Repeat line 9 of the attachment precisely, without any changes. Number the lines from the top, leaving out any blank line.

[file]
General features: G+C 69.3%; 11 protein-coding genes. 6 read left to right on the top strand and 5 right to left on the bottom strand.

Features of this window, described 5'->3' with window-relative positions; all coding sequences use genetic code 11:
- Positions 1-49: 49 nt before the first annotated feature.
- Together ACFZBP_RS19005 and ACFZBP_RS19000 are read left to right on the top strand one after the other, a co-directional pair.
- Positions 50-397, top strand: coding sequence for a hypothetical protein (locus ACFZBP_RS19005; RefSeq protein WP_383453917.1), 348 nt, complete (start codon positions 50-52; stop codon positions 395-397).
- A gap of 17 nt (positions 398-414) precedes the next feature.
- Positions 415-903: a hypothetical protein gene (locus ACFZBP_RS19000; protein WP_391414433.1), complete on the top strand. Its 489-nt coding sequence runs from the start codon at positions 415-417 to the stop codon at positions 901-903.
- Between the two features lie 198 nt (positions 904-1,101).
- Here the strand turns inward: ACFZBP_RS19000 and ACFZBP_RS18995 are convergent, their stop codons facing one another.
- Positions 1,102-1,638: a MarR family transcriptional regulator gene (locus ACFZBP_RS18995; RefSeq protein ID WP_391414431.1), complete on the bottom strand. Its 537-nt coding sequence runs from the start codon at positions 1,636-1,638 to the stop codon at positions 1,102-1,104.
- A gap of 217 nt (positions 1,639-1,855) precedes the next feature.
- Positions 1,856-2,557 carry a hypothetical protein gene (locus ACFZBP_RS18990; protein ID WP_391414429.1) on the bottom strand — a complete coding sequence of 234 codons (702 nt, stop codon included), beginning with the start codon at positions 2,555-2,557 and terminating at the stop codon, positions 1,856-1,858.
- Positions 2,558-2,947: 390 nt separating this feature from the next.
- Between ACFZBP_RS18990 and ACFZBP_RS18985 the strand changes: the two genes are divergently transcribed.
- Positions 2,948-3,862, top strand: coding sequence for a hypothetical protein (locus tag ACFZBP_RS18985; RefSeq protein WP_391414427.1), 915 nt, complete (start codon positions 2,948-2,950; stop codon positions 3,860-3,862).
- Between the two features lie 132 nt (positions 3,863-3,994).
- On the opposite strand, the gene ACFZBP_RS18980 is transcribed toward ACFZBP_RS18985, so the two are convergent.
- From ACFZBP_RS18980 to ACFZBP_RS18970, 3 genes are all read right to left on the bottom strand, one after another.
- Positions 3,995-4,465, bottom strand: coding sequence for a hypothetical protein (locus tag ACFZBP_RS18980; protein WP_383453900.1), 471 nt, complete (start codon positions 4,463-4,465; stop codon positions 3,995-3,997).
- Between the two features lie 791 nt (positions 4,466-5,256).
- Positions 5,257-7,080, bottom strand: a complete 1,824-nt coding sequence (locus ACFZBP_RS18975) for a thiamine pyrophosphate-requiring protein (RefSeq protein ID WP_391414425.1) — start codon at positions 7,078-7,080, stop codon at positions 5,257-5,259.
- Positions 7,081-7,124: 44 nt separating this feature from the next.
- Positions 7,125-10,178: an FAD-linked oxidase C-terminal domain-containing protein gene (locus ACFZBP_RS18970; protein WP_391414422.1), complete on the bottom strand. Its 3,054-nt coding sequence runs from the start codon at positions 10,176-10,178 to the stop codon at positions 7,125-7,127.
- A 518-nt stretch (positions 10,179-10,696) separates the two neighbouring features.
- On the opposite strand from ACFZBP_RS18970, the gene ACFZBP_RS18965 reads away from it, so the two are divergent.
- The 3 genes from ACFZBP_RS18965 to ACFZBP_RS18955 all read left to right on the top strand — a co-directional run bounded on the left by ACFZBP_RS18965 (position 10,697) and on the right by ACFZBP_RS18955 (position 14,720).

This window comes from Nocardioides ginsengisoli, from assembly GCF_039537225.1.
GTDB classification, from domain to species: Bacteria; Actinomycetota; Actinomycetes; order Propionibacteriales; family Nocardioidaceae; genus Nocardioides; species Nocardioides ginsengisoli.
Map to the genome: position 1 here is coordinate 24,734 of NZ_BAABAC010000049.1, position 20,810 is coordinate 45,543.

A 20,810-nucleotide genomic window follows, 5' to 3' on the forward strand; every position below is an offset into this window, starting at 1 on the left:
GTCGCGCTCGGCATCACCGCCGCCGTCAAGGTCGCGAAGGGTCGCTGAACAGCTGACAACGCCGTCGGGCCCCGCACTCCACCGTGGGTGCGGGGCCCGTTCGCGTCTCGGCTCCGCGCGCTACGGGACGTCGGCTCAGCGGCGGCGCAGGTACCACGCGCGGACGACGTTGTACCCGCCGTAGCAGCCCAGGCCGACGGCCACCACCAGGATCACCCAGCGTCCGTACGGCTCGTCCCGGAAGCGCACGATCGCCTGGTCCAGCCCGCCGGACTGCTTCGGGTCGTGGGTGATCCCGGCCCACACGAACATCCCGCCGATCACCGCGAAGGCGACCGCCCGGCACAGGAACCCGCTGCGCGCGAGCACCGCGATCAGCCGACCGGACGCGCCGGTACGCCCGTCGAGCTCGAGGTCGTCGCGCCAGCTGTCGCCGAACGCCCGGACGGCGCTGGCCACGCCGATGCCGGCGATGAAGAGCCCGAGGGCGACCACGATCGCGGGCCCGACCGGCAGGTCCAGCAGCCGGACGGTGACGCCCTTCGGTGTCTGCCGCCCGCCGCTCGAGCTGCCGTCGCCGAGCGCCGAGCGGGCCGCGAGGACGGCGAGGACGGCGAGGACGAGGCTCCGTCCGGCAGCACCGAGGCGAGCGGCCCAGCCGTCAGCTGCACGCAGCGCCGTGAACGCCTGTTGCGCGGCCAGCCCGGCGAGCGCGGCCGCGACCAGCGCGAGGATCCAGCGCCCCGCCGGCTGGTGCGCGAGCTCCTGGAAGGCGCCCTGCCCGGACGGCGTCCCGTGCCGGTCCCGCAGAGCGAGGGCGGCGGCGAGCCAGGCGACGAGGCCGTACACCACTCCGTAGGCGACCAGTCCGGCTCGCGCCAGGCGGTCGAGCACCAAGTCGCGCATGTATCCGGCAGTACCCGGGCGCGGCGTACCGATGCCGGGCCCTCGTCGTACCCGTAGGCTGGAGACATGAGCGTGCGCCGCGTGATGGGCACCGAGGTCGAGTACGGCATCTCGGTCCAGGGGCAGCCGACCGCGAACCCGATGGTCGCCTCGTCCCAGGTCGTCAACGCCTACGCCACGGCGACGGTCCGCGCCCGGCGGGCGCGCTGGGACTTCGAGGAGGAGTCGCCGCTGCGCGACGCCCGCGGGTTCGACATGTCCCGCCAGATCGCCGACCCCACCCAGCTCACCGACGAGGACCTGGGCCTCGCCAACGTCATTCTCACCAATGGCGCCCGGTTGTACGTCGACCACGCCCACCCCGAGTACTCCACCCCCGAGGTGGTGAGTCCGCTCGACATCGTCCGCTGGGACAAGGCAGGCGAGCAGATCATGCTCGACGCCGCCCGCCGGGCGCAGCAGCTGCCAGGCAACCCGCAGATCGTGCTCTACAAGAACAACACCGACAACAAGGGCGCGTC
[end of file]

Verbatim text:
- Here the strand turns inward: ACFZBP_RS19000 and ACFZBP_RS18995 are convergent, their stop codons facing one another.